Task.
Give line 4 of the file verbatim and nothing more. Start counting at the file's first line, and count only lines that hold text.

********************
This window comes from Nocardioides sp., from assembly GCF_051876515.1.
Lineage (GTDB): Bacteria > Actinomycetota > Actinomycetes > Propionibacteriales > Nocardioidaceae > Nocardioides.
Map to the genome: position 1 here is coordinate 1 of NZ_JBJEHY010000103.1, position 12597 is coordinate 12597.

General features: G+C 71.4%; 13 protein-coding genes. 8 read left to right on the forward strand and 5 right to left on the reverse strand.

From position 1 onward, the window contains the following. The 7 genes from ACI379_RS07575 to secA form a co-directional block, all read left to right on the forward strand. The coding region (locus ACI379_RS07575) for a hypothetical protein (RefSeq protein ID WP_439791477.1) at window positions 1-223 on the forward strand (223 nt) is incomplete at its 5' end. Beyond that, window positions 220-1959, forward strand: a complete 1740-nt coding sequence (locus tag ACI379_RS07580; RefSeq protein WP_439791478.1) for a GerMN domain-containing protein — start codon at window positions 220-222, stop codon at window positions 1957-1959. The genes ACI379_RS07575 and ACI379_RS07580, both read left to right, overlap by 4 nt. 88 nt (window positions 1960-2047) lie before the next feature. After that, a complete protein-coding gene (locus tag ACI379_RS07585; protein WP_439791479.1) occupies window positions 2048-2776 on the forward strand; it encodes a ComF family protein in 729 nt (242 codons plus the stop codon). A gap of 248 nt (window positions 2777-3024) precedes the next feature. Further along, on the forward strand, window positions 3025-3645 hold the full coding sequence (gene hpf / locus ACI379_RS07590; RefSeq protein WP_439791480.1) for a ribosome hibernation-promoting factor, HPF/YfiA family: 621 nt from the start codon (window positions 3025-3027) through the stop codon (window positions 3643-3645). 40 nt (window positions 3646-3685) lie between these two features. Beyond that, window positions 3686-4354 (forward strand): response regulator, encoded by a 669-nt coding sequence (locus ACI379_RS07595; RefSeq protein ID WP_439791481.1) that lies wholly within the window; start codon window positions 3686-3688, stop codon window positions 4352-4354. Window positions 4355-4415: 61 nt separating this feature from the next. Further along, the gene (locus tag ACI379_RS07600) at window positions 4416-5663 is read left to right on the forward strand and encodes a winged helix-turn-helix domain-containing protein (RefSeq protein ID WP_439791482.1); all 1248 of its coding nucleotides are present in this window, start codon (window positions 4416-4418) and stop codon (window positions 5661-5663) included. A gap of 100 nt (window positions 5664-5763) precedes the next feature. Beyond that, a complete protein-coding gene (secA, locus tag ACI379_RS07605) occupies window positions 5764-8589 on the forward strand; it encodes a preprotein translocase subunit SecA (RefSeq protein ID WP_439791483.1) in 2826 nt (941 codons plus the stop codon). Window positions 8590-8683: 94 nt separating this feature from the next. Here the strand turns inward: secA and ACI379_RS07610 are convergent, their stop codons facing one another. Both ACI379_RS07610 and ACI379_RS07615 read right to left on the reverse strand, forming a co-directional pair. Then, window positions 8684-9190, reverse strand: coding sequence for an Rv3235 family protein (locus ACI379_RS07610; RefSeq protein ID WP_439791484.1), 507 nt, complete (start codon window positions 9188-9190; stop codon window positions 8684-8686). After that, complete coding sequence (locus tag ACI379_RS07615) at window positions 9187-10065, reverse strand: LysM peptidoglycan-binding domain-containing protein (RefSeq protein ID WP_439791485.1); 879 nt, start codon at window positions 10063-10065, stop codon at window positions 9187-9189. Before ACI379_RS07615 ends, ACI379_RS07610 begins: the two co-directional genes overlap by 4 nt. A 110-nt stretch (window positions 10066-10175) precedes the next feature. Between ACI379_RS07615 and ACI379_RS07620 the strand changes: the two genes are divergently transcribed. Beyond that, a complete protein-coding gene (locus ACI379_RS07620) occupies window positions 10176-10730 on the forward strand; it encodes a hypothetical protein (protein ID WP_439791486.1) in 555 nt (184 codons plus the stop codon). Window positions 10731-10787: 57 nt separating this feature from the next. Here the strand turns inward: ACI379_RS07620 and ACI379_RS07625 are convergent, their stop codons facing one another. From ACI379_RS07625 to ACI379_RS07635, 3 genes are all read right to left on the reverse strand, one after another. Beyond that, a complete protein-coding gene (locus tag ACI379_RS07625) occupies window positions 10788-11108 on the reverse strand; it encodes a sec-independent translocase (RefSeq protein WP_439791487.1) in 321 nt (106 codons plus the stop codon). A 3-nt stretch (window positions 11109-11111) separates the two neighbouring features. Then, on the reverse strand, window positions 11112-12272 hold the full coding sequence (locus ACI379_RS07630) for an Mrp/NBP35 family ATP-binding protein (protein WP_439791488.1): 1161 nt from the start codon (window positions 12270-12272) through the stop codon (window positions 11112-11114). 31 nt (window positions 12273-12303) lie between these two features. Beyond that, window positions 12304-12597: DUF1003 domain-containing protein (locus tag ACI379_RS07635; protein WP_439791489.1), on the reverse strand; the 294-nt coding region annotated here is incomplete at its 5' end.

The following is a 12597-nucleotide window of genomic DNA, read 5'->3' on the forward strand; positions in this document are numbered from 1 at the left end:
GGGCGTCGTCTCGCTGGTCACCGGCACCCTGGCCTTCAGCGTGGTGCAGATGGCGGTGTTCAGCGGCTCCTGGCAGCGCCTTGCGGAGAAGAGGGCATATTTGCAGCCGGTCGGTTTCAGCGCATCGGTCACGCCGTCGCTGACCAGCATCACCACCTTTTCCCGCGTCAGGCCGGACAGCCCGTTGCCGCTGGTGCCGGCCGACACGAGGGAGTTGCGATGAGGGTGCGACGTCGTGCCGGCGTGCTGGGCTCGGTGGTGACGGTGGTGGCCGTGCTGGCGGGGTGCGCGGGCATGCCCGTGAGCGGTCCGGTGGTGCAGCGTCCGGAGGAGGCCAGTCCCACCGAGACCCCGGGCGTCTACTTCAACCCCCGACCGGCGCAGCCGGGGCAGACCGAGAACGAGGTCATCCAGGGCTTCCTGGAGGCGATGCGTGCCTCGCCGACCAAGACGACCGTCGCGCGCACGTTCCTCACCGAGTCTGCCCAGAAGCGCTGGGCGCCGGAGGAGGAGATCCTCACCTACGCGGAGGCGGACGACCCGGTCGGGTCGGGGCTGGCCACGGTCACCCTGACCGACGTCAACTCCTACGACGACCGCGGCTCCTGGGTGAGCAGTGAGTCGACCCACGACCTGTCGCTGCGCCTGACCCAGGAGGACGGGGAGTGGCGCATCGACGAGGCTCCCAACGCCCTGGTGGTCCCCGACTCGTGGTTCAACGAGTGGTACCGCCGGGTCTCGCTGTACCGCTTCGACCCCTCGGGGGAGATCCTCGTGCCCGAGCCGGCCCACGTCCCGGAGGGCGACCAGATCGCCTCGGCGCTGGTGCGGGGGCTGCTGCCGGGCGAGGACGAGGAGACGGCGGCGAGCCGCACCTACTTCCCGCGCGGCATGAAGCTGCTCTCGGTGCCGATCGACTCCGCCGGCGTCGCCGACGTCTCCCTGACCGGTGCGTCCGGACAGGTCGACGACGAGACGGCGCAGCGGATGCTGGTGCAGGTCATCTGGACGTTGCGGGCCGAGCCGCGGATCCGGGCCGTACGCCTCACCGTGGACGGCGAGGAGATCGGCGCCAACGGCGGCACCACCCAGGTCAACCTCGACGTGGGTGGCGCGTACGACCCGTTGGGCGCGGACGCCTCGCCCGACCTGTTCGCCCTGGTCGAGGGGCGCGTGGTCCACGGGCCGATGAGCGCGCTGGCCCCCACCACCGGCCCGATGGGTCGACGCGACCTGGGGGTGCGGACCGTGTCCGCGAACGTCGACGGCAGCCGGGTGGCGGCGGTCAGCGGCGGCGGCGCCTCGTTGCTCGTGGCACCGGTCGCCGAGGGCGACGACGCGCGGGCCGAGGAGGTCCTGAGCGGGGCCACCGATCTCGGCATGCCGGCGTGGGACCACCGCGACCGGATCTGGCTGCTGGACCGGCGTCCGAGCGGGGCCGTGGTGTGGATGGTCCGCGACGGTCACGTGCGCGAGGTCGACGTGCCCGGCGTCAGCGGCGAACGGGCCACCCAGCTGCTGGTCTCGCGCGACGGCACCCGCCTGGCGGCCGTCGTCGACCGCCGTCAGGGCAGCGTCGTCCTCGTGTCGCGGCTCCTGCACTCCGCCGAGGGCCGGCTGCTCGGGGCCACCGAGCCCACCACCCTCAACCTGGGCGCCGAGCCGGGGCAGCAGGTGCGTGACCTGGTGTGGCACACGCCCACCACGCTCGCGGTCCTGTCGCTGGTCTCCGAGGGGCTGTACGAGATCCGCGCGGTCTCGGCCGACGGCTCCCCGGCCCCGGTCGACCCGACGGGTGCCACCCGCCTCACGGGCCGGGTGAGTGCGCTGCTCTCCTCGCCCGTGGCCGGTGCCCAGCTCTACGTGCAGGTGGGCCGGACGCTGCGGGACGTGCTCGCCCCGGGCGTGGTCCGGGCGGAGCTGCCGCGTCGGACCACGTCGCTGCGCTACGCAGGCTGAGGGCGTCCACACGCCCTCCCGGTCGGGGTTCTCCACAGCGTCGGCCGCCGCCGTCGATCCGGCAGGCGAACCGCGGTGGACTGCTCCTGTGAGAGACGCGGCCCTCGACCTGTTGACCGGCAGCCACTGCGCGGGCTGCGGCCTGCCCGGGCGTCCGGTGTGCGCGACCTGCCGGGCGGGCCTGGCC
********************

General features: G+C 71.4%; 13 protein-coding genes. 8 read left to right on the forward strand and 5 right to left on the reverse strand.